Man can't hear in a crowded restaurant.

Sometimes when an individual has a difficult time hearing, somebody close to them insultingly suggests they have “selective hearing”. When your mother used to accuse you of having “selective hearing,” she was suggesting that you listened to the part about going to the fair and (maybe intentionally) disregarded the part about cleaning your room.

But actually selective hearing is quite the ability, an amazing linguistic accomplishment performed by cooperation between your ears and brain.

Hearing in a Crowd

Maybe you’ve experienced this scenario before: you’re feeling tired from a long day at work but your friends all really want to go out for dinner and drinks. And naturally, they want to go to the loudest restaurant (because they have amazing food and live entertainment). And you spend an hour and a half straining your ears, working hard to follow the conversation.

But it’s difficult, and it’s taxing. And it’s a sign of hearing loss.

You think, perhaps the restaurant was simply too loud. But no one else seemed to be struggling. It seemed like you were the only one experiencing trouble. So you begin to ask yourself: what is it about the crowded room, the cacophony of voices all struggling to be heard, that throws hearing-impaired ears for a loop? It seems as if hearing well in a crowd is the first thing to go, but what’s the reason? Scientists have begun to uncover the solution, and it all starts with selective hearing.

Selective Hearing – How Does it Work?

The term “selective hearing” is a process that doesn’t even happen in the ears and is scientifically known as “hierarchical encoding”. The majority of this process occurs in the brain. At least, that’s in accordance with a new study done by a team from Columbia University.

Ears work just like a funnel as scientists have understood for some time: they collect all the signals and then send the raw data to your brain. In the auditory cortex the real work is then done. That’s the part of your brain that processes all those impulses, translating impressions of moving air into perceptible sounds.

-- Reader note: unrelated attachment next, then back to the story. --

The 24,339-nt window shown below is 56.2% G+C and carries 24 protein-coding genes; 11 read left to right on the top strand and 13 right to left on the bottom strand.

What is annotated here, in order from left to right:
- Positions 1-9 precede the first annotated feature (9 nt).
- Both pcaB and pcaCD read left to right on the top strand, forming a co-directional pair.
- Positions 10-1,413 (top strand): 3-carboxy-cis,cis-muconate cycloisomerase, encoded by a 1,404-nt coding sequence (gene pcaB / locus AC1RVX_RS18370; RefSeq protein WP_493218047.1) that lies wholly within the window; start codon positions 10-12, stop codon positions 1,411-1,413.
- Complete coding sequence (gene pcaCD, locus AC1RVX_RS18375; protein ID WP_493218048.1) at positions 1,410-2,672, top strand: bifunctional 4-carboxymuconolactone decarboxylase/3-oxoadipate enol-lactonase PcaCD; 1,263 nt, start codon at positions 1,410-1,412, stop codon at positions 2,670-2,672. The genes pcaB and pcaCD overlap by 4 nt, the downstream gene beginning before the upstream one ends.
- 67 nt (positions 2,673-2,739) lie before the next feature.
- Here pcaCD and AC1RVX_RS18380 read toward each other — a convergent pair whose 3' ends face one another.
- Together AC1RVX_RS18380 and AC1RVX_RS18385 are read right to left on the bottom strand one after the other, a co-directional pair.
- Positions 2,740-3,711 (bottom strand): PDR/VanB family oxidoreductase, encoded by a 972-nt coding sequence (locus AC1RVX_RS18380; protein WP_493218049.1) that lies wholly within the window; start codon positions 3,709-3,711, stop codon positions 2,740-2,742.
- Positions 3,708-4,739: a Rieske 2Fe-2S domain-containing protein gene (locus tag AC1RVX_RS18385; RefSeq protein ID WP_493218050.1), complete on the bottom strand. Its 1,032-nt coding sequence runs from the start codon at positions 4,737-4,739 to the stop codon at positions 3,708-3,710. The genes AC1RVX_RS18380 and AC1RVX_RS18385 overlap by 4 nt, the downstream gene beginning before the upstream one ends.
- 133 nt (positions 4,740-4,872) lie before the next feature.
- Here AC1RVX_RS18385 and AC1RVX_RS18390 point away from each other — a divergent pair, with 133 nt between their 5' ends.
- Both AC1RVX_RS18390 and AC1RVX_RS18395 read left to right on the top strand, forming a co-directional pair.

Because of substantial research with MRI and CT scans, scientists have understood for years that the auditory cortex plays a considerable role in hearing, but they were clueless with regards to what those processes actually look like. Thanks to some unique research techniques involving participants with epilepsy, scientists at Columbia were able to discover more about how the auditory cortex works in relation to picking out voices in a crowd.

The Hierarchy of Hearing

And here is what these intrepid scientists found: there are two components of the auditory cortex that do most of the work in allowing you to identify particular voices. They’re what enables you to separate and amplify particular voices in loud situations.

  • Heschl’s gyrus (HG): This is the part of the auditory cortex that takes care of the first phase of the sorting process. Heschl’s gyrus or HG breaks down each individual voice and separates them into discrete identities.
  • Superior temporal gyrus (STG): The separated voices go from the HG to the STG, and it’s here that your brain begins to make some value distinctions. Which voices can be comfortably moved to the background and which ones you want to focused on is figured out by the STG..

When you start to suffer from hearing damage, it’s harder for your brain to distinguish voices because your ears are lacking certain wavelengths of sound (high or low, depending on your hearing loss). Your brain can’t assign separate identities to each voice because it doesn’t have enough information. Consequently, it all blends together (which means discussions will harder to follow).

New Science = New Algorithm

It’s common for hearing aids to come with functions that make it less difficult to hear in a crowded situation. But hearing aid manufacturers can now integrate more of those natural functions into their algorithms because they have a greater concept of what the process looks like. As an example, hearing aids that do more to differentiate voices can assist the Heschl’s gyrus a little, bringing about a better ability for you to comprehend what your coworkers are talking about in that loud restaurant.

The more we discover about how the brain works, specifically in connection with the ears, the better new technology will be capable of mimicking what happens in nature. And better hearing outcomes will be the result. Then you can concentrate a little more on enjoying yourself and a little less on straining to hear.